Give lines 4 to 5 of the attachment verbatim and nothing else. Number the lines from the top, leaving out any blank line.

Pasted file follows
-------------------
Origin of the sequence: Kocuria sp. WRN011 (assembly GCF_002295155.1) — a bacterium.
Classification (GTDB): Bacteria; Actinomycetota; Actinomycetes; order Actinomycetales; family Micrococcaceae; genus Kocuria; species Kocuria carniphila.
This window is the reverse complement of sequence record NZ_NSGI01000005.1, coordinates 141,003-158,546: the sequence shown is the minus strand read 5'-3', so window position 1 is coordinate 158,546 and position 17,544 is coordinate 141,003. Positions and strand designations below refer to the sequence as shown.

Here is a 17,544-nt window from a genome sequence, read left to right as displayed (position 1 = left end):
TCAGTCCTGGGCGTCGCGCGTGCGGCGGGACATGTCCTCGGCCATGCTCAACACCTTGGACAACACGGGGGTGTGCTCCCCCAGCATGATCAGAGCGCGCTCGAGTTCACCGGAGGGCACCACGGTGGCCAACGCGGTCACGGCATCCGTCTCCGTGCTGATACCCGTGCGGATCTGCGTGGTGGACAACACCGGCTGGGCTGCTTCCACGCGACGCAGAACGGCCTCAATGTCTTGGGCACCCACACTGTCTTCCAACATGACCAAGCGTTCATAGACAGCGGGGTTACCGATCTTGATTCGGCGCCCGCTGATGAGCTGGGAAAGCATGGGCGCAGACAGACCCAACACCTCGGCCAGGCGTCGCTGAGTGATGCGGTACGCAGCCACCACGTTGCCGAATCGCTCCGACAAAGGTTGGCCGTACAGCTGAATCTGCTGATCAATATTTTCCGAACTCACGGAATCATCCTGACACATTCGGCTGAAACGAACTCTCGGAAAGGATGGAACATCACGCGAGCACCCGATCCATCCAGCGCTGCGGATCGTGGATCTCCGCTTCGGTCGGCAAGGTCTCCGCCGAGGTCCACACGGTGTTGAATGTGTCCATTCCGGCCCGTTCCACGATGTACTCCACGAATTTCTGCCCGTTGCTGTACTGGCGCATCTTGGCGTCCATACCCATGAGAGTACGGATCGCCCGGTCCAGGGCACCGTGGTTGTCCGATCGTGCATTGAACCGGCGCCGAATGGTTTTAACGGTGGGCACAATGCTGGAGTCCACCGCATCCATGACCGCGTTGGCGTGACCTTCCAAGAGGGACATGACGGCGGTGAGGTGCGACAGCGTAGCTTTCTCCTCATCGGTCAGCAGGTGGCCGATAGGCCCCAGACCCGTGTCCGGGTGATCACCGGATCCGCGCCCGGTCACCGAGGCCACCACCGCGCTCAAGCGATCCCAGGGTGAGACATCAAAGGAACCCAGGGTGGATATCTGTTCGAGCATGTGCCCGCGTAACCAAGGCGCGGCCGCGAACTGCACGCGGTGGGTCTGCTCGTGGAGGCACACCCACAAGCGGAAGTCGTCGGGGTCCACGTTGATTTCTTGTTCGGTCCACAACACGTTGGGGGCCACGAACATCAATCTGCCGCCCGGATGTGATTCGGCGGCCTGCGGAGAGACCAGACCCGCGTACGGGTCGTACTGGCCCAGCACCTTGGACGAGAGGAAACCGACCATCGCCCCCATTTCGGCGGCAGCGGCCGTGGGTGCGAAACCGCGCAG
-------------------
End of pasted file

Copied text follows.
Here is a 17,544-nt window from a genome sequence, read left to right as displayed (position 1 = left end):
TCAGTCCTGGGCGTCGCGCGTGCGGCGGGACATGTCCTCGGCCATGCTCAACACCTTGGACAACACGGGGGTGTGCTCCCCCAGCATGATCAGAGCGCGCTCGAGTTCACCGGAGGGCACCACGGTGGCCAACGCGGTCACGGCATCCGTCTCCGTGCTGATACCCGTGCGGATCTGCGTGGTGGACAACACCGGCTGGGCTGCTTCCACGCGACGCAGAACGGCCTCAATGTCTTGGGCACCCACACTGTCTTCCAACATGACCAAGCGTTCATAGACAGCGGGGTTACCGATCTTGATTCGGCGCCCGCTGATGAGCTGGGAAAGCATGGGCGCAGACAGACCCAACACCTCGGCCAGGCGTCGCTGAGTGATGCGGTACGCAGCCACCACGTTGCCGAATCGCTCCGACAAAGGTTGGCCGTACAGCTGAATCTGCTGATCAATATTTTCCGAACTCACGGAATCATCCTGACACATTCGGCTGAAACGAACTCTCGGAAAGGATGGAACATCACGCGAGCACCCGATCCATCCAGCGCTGCGGATCGTGGATCTCCGCTTCGGTCGGCAAGGTCTCCGCCGAGGTCCACACGGTGTTGAATGTGTCCATTCCGGCCCGTTCCACGATGTACTCCACGAATTTCTGCCCGTTGCTGTACTGGCGCATCTTGGCGTCCATACCCATGAGAGTACGGATCGCCCGGTCCAGGGCACCGTGGTTGTCCGATCGTGCATTGAACCGGCGCCGAATGGTTTTAACGGTGGGCACAATGCTGGAGTCCACCGCATCCATGACCGCGTTGGCGTGACCTTCCAAGAGGGACATGACGGCGGTGAGGTGCGACAGCGTAGCTTTCTCCTCATCGGTCAGCAGGTGGCCGATAGGCCCCAGACCCGTGTCCGGGTGATCACCGGATCCGCGCCCGGTCACCGAGGCCACCACCGCGCTCAAGCGATCCCAGGGTGAGACATCAAAGGAACCCAGGGTGGATATCTGTTCGAGCATGTGCCCGCGTAACCAAGGCGCGGCCGCGAACTGCACGCGGTGGGTCTGCTCGTGGAGGCACACCCACAAGCGGAAGTCGTCGGGGTCCACGTTGATTTCTTGTTCGGTCCACAACACGTTGGGGGCCACGAACATCAATCTGCCGCCCGGATGTGATTCGGCGGCCTGCGGAGAGACCAGACCCGCGTACGGGTCGTACTGGCCCAGCACCTTGGACGAGAGGAAACCGACCATCGCCCCCATTTCGGCGGCAGCGGCCGTGGGTGCGAAACCGCGCAG